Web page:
Motorola was dealt a setback in its patent battle along with Apple today after a judge dimissed 1 of 2 patents Motorola was attempting to claim against Cupertino. As reported by patent blogger Florian Mueller, Chicago district Judge Richard Posner dismissed a Motorola patent that covered a “method for making preamble sequences in a code division various access system.”
As per Motorola, that patent is a standards important one, or integral to the operation of 3G gadgets. As Mueller mentioned, Motorola is now down to one patent that it can claim against Apple – it initially charged Cupertino over six. The remaining patent covers data packet transfer technology (GPRS), which Motorola effectively asserted against Apple in a German court back in Dec. Motorola didn’t instantly react to a request for comment. 4 of the Fifteen patents Apple initially asserted in its case are still in play, Mueller mentioned.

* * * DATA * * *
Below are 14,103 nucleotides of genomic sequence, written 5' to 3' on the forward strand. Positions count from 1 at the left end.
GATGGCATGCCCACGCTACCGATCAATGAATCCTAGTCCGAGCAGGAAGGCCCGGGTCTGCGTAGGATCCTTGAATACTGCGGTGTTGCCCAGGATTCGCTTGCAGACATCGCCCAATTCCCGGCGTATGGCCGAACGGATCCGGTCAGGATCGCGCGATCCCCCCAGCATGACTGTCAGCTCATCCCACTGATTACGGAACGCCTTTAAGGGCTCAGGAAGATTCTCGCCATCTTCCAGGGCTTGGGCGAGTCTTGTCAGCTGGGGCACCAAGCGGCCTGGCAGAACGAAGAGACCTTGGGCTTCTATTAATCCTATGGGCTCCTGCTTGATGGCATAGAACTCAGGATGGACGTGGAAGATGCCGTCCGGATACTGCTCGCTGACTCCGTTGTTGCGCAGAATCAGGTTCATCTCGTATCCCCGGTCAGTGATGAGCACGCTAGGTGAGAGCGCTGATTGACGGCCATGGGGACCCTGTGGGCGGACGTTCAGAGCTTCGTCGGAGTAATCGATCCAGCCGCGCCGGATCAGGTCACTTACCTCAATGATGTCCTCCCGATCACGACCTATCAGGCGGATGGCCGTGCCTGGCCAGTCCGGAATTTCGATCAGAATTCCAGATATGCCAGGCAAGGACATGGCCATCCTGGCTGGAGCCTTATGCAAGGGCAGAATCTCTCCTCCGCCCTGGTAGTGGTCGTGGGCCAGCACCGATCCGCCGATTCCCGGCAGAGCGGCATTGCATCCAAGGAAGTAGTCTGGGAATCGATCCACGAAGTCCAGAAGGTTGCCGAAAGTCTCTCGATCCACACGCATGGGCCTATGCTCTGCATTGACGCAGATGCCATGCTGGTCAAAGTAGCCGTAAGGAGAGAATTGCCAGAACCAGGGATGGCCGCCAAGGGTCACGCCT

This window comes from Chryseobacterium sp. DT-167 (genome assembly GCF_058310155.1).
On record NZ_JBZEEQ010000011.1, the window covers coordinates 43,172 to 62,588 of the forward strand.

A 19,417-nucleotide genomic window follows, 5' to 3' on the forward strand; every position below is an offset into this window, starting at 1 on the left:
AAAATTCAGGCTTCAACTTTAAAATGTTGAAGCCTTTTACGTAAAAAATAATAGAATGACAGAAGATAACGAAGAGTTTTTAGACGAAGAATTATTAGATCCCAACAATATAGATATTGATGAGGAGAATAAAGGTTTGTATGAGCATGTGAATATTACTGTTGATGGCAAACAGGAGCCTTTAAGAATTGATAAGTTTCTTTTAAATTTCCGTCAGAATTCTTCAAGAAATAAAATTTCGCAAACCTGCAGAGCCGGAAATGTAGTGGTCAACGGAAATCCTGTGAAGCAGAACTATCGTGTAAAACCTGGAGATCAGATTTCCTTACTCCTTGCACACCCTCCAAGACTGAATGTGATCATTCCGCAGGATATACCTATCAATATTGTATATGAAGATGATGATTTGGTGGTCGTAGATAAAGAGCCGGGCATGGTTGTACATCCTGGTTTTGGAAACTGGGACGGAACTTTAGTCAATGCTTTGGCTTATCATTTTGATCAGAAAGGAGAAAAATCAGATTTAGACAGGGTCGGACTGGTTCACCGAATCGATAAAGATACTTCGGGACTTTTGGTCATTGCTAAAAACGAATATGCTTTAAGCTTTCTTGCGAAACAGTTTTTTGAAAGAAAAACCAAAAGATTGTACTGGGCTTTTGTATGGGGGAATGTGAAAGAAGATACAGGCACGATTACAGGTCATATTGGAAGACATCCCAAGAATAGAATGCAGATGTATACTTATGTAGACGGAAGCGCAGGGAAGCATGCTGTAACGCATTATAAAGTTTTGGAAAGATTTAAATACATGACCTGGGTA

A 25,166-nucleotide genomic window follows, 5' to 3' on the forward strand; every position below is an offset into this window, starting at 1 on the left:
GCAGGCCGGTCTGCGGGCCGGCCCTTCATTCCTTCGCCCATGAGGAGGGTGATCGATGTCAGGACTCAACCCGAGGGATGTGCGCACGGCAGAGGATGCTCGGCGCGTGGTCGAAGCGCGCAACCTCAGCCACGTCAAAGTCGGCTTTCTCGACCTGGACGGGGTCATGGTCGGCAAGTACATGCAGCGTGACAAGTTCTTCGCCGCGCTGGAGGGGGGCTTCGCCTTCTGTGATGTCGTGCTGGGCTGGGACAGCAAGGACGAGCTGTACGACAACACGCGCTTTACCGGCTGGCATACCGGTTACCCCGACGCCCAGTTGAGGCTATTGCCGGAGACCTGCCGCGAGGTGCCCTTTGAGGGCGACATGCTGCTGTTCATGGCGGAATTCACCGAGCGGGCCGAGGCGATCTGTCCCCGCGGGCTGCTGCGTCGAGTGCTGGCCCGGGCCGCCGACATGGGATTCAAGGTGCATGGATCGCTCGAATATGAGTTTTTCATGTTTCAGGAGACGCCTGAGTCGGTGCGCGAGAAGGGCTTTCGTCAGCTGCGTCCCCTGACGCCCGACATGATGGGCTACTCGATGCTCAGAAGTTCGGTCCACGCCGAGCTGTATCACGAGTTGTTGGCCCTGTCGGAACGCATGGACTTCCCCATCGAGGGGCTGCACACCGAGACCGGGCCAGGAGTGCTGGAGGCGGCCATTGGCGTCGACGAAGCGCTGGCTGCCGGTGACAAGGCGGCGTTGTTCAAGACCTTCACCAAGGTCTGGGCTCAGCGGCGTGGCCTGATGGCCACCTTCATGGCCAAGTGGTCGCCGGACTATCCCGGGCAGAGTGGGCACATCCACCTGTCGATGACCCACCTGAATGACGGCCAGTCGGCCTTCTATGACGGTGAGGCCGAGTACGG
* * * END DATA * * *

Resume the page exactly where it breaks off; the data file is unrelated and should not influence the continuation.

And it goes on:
“As per its own report that ‘it only takes one bullet [i.e., standard-essential patent] to kill,’ Motorola would still be in a position to achieve its targets with the sole remaining patent,” Mueller said. “But it will then depend totally on the jury’s assessment of its claims with respect to a single patent. This is a risk. And even if it prevails, there will be a FRAND test.”
FRAND licensing responsibilities – or fair, sensible and non-discriminatory – are designed to keep major companies in check and avoid violent patent-related behavior. Generally, if a corporation holds a patent on a technology that’s necessary to a particular sector, they should make every effort to permit that concept, even to main rivals.